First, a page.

Why do children take ADHD medication?

Dr. Susie Whitworth, PhD
Nursing Specialist

The National Resource Center on ADHD states that stimulant medications reduce attention deficit hyperactivity disorder (ADHD) symptoms for 70 percent to 80 percent of children. However, some children may only show a mild response, while others experience a dramatic reduction in troublesome symptoms. Some of the changes that are most likely to occur when stimulant medications are taken include:

  • A reduction in impulsive behavior
  • Increased ability to pay attention
  • Increased focus and capability of following directions

Social relationships often become healthier as well. To best gauge your child's progress, discuss your child's behavior with their teachers, coaches, and other mentors. Share these results with your child's doctor to make sure your child's medication is working. It is important to remember that the medications, like crutches, only work while they are in use. To get daily benefits from the drugs, follow your doctor's prescription and have your child take the medication on a daily basis.

Donna Hill Howes, RN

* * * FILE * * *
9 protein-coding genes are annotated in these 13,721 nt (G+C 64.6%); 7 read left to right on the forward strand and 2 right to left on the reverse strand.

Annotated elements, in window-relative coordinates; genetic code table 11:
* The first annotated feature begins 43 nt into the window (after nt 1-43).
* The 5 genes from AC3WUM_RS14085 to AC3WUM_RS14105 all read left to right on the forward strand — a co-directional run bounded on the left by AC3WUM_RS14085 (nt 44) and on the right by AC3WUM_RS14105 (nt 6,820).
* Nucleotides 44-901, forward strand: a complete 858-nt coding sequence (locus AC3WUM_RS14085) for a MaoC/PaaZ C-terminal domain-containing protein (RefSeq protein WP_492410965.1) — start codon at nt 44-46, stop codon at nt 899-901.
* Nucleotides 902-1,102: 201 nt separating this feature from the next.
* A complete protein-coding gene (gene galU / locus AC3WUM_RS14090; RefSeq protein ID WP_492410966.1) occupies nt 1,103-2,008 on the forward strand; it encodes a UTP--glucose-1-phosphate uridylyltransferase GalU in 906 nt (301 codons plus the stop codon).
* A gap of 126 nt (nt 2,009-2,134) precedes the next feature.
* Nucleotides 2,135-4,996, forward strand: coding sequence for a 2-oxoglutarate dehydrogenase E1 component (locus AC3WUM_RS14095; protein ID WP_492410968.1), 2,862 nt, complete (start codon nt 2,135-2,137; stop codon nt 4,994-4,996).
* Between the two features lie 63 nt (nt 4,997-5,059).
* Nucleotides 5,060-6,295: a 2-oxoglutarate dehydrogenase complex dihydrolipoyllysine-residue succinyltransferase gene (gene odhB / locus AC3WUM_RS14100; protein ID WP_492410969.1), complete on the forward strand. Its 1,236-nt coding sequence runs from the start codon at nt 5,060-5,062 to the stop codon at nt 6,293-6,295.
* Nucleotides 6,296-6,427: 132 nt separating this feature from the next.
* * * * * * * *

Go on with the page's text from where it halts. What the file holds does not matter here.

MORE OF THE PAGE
Family Practitioner

Stimulant medications for attention deficit hyperactivity disorder (ADHD) are among the most highly prescribed medications that children take regularly. The National Resource Center for ADHD reports that less than three percent of elementary school aged children take medications, and 99 percent of these children take stimulant medications for ADHD. This may concern some parents. Why do so many children take these medications?

Many children with ADHD take the medications because they experience a great improvement in their schoolwork and social relationships when they are being treated. For some of them, the symptoms of ADHD cause great difficulty in their lives at school, at home, and in after-school activities. When untreated, ADHD symptoms can lead to problems with self-confidence, criminal behavior, and substance abuse later in life. To avoid these problems, many parents choose to medicate their children, rather than let them suffer with the disorder throughout childhood and adolescence.

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Important: This content reflects information from various individuals and organizations and may offer alternative or opposing points of view. It should not be used for medical advice, diagnosis or treatment. As always, you should consult with your healthcare provider about your specific health needs.